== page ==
In South Carolina, there are approximately 9000 registered generators of infectious waste, 30 registered transporters of infectious waste, and 2 registered treatment facilities for infectious waste.
The 2016 Infectious Waste Annual Report (pdf) contains the most recent estimates of the types and amounts of infectious waste generated in South Carolina.
What is Infectious Waste?
Also known as medical or biohazardous waste, infectious waste is material that was used in a healthcare setting, research setting or post-mortem exams. It includes:
- Microbiological specimens such as vaccines, culture dishes and other other waste that has been exposed to human pathogenic agents
- Blood and blood products
- Pathological waste, which includes body fluids and any part removed from a human body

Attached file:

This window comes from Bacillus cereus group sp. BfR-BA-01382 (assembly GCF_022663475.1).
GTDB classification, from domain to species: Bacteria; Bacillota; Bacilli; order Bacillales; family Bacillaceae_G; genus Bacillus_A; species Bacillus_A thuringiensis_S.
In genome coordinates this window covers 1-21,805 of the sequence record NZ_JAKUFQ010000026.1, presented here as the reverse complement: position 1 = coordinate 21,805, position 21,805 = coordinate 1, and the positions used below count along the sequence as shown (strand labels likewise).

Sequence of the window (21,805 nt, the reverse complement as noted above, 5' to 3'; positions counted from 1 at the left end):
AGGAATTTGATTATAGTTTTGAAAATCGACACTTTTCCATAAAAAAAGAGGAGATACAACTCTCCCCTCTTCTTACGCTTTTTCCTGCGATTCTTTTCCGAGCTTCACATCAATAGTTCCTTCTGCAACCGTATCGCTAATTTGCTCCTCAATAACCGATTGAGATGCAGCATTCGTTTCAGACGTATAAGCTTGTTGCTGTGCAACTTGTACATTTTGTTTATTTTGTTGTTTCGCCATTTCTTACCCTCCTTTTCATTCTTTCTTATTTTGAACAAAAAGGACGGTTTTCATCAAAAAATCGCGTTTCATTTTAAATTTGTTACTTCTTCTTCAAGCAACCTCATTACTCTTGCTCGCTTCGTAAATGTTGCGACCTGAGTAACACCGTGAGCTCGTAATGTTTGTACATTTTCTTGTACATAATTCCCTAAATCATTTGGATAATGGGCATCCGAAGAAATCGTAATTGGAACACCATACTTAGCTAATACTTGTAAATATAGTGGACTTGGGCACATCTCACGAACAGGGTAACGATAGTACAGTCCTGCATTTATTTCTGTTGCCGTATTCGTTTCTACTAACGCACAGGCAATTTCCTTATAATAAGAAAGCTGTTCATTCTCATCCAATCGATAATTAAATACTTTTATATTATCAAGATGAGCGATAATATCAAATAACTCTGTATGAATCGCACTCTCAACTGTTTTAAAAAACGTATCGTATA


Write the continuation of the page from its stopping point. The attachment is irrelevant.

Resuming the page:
- Contaminated animal waste, including parts, bodies and bedding of animals exposed to human pathogens
- Isolation waste from Biosafety Level 4 agents
- Other waste designated as infectious or that has come in contact with infectious waste.
DHEC's Infectious Waste Program regulates treatment facilities and generators and transporters of infectious waste in South Carolina under the S.C. Infectious Waste Management Regulations, R. 61-105, passed on June 28, 1991, and most recently revised June 25, 2010.